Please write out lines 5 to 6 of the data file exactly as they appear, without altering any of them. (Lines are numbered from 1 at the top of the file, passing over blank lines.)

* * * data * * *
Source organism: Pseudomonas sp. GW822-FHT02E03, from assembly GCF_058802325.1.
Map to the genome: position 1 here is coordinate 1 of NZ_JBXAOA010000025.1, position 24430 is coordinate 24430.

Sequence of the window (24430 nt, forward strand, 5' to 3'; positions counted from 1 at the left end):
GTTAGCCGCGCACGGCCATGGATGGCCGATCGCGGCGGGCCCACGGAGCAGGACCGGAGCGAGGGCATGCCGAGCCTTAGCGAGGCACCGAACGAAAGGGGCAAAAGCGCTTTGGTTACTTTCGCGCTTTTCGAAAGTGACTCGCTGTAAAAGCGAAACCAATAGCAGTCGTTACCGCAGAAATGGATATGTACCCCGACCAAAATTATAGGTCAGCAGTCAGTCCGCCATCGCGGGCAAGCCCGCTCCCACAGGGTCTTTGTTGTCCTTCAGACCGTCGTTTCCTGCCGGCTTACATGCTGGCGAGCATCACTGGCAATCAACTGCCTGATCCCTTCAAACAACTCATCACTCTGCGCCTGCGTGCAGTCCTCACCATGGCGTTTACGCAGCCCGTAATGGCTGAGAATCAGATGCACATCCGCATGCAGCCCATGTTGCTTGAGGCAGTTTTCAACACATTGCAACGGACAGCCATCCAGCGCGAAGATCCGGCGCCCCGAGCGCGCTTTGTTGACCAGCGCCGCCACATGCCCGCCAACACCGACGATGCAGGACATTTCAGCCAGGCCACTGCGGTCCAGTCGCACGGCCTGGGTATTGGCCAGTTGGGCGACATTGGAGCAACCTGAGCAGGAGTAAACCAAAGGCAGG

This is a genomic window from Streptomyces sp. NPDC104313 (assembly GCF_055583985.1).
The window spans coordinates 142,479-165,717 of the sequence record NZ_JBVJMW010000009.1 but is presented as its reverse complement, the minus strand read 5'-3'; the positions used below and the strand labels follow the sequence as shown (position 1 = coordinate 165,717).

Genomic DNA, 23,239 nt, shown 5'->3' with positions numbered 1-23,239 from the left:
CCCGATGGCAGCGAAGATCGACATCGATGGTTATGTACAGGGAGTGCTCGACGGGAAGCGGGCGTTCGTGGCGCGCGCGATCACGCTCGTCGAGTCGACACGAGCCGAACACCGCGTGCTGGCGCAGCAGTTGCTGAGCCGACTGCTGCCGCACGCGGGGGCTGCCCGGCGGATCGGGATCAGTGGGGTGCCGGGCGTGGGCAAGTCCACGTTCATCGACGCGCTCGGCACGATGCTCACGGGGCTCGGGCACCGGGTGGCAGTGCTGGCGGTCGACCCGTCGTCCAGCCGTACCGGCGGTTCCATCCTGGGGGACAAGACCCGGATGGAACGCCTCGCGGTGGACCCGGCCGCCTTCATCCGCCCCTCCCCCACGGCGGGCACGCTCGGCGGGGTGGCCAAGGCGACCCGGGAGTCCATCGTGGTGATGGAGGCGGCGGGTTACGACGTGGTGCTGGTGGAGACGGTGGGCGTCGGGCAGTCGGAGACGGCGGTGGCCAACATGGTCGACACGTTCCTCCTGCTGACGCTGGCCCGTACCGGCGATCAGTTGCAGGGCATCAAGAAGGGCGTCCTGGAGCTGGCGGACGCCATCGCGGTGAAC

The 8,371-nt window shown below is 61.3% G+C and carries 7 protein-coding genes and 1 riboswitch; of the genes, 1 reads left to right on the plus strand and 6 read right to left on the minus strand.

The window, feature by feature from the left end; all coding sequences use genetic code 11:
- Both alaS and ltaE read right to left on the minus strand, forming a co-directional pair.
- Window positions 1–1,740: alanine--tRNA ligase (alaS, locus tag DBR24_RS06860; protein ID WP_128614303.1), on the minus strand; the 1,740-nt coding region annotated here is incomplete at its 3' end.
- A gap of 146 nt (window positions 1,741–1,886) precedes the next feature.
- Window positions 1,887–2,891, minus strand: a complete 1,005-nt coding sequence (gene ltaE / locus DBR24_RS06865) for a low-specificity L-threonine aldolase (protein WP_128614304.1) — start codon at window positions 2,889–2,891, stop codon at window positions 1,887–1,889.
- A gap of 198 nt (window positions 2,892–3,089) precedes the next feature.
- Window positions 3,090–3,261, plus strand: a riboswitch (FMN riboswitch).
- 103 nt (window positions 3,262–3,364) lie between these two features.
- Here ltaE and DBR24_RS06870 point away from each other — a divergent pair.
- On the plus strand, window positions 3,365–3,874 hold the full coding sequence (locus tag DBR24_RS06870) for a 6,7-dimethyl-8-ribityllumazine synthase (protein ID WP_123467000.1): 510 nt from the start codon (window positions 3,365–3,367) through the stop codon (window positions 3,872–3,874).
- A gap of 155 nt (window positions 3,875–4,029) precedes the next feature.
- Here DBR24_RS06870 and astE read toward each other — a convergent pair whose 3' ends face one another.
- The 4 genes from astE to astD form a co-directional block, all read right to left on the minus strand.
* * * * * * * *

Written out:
This is a genomic window from Streptomyces sp. NPDC104313 (assembly GCF_055583985.1).
The window spans coordinates 142,479-165,717 of the sequence record NZ_JBVJMW010000009.1 but is presented as its reverse complement, the minus strand read 5'-3'; the positions used below and the strand labels follow the sequence as shown (position 1 = coordinate 165,717).